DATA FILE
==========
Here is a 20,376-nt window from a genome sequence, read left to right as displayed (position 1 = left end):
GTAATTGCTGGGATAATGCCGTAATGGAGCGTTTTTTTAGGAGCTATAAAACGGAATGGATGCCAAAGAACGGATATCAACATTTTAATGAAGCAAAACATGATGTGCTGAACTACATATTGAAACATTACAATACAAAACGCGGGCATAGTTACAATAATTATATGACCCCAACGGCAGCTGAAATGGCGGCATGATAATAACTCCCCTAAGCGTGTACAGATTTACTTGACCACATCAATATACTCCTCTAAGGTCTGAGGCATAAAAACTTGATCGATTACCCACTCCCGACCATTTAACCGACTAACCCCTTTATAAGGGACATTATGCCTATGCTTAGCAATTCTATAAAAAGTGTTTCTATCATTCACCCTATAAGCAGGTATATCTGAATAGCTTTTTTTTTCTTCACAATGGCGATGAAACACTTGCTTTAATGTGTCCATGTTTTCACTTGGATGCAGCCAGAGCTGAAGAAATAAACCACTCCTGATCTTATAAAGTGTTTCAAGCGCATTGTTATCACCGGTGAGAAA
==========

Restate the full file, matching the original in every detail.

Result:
Here is a 20,376-nt window from a genome sequence, read left to right as displayed (position 1 = left end):
GTAATTGCTGGGATAATGCCGTAATGGAGCGTTTTTTTAGGAGCTATAAAACGGAATGGATGCCAAAGAACGGATATCAACATTTTAATGAAGCAAAACATGATGTGCTGAACTACATATTGAAACATTACAATACAAAACGCGGGCATAGTTACAATAATTATATGACCCCAACGGCAGCTGAAATGGCGGCATGATAATAACTCCCCTAAGCGTGTACAGATTTACTTGACCACATCAATATACTCCTCTAAGGTCTGAGGCATAAAAACTTGATCGATTACCCACTCCCGACCATTTAACCGACTAACCCCTTTATAAGGGACATTATGCCTATGCTTAGCAATTCTATAAAAAGTGTTTCTATCATTCACCCTATAAGCAGGTATATCTGAATAGCTTTTTTTTTCTTCACAATGGCGATGAAACACTTGCTTTAATGTGTCCATGTTTTCACTTGGATGCAGCCAGAGCTGAAGAAATAAACCACTCCTGATCTTATAAAGTGTTTCAAGCGCATTGTTATCACCGGTGAGAAA